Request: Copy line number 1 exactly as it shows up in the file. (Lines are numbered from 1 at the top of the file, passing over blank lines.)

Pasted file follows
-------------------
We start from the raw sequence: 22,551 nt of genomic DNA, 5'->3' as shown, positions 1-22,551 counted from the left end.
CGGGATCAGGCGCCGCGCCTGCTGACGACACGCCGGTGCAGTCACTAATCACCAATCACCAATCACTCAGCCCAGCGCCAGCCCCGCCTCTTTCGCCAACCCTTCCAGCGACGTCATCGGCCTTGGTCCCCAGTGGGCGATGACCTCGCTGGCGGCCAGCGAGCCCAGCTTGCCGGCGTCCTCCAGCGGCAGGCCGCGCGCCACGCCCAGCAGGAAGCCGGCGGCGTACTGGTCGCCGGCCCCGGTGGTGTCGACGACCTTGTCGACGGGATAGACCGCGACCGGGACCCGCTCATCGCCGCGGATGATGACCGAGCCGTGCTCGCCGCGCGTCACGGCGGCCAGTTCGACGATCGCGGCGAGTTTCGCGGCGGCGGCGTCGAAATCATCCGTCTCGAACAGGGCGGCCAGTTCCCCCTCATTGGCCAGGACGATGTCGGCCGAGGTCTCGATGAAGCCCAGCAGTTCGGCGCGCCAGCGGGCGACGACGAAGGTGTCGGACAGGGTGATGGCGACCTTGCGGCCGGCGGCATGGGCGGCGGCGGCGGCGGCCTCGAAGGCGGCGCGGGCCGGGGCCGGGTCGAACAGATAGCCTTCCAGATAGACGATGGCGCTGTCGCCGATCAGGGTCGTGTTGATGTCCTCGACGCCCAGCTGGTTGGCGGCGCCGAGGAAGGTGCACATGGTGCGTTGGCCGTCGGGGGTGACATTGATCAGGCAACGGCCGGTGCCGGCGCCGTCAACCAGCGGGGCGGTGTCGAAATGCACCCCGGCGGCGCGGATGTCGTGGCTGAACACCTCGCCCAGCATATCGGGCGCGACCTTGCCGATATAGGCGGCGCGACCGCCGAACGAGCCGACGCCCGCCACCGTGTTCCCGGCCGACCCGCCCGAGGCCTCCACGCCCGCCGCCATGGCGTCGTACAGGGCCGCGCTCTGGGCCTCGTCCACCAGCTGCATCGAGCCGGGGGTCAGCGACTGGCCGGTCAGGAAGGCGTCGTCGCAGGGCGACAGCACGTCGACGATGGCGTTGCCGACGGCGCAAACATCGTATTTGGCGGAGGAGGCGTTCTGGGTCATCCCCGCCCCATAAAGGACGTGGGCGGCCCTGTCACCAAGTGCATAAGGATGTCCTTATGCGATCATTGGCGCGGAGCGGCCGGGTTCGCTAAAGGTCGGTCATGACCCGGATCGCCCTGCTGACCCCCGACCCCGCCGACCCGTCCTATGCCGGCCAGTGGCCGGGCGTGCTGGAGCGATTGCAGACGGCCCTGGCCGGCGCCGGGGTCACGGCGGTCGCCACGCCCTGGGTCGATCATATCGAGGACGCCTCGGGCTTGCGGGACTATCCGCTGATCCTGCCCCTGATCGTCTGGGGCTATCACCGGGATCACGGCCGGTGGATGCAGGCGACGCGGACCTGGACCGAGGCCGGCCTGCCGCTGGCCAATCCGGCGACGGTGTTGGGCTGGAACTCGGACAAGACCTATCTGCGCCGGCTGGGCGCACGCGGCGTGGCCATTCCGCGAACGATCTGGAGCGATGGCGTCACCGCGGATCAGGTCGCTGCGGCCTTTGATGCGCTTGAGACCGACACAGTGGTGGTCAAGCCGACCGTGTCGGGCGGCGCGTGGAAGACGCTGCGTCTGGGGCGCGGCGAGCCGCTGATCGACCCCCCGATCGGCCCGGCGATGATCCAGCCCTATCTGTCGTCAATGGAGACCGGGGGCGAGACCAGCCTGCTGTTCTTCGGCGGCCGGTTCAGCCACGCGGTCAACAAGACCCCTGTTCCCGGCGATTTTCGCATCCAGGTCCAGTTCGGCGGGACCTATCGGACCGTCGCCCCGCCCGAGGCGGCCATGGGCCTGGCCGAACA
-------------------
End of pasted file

We start from the raw sequence: 22,551 nt of genomic DNA, 5'->3' as shown, positions 1-22,551 counted from the left end.